Why I'm Excited About Object.observe

Object.observe is one of the newer additions to JavaScript that will be landing in Chrome soon. It lets you listen to changes on objects and their properties. I think it has many interesting applications and here are the few that I’m excited about the most.

Basic usage

Before we dive into the applications of Object.observe, let’s take a second to look at a basic usage example.

var o = {};

Object.observe(o, function(changes) {
  // This callback runs asynchronously and aggregates the changes that happened
  // in the previous execution turn into `changes` param.
  changes.forEach(function(change) {
    console.log(change.type, change.name, change.oldValue);
  });
});

o.foo = 1; // add, 'foo', undefined
o.foo = 2; // update, 'foo', 1
delete o.foo; // delete, 'foo', 2

You can start playing with it in Chrome today by going to ‘about:flags’ and enabling the Enable Experimental JavaScript flag. For more usage examples and API documentation refer to the to the Harmony wiki.

Two-Way Data Binding

Also known as the holy grail of JavaScript MVC frameworks. The ability to bi-directionally synchronize your model and view without piling on mountains of code makes for easier to maintain code, lower payload size, and possibly faster applications. Without Object.observe we currently rely on:

  • wrapper objects (Backbone.Model, Ember.Object)
  • dirty checking (Angular)
  • getters and setters

With wrapper objects we lose interop with the plethora of JS libraries that are built to operate on plain objects and incur the cost of converting from and to plain objects when communicating over the network (or with other windows, web workers etc). On the other hand dirty checking can be expensive to perform and needs to be either performed via polling or restricting where and when we can operate on our data objects. Finally, getters and setters will only notify us of changes on the property level and not of the deletion and addition of properties on the parent object and requires a considerable amount of wiring to boot.

Frameworks can start using Object.observe as a faster and simpler implementation while keeping the same API. However, once this lands on all browsers, I think most people will be more than happy to go back to using plain old JS objects without losing any of the power these frameworks provide.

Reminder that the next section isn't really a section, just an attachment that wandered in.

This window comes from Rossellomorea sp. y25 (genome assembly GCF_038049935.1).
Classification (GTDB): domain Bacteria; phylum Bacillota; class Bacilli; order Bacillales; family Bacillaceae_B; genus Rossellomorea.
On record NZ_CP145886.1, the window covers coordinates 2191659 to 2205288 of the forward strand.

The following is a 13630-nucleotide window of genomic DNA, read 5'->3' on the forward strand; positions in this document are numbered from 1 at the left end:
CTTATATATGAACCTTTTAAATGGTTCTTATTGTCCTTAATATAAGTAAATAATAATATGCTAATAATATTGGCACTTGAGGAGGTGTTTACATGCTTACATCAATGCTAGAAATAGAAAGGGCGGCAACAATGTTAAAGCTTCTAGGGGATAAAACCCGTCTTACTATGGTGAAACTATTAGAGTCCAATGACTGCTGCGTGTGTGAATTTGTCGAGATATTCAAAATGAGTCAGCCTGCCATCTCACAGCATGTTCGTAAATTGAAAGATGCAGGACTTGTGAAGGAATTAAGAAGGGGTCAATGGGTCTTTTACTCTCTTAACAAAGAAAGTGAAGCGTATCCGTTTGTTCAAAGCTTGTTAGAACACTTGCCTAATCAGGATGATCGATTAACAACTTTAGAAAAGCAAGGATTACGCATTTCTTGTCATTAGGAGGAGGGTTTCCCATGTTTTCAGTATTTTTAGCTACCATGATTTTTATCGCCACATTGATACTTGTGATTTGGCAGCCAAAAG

Evented Programming

Every sufficiently advanced JavaScript library, framework, or application contains at least one implementation of an event emitter system. For example, if you use Backbone or Ember, you have the framework’s implementation and also, jQuery’s implementation on which both depend. This bloat hurts both the developer, having to deal with multiple similar implementations, and the user, having to download more data and using more bandwidth and battery life. Object.observe supports custom notifications via the Object.getNotifier API, which can be thought of as “triggering events” in the traditional event emitter implementation.

Here is an example of triggering a ready event on an application controller.

Object.observe(App.controller, onReadyCallbak, ['ready']);

// Sometime later…
Object.getNotifier(App.controller).notify({
  type: 'ready'
});

Debugging

Last week I wrote about JavaScript debugging techniques and how to – among other things – break on object property access to stop and take a look at what’s changing certain properties on your objects. With Object.observe, we can get an idea of when and what changed on an object:

Object.observe(someObject, function(changes) {
  console.log('someObject changed', changes);
});

Unfortunately, we won’t be able to get a stack trace that points back to the code that made the change because the callback runs asynchronously, nonetheless, it should be very useful.

Other Resources

If you want to learn more, you might be interested in the following resources: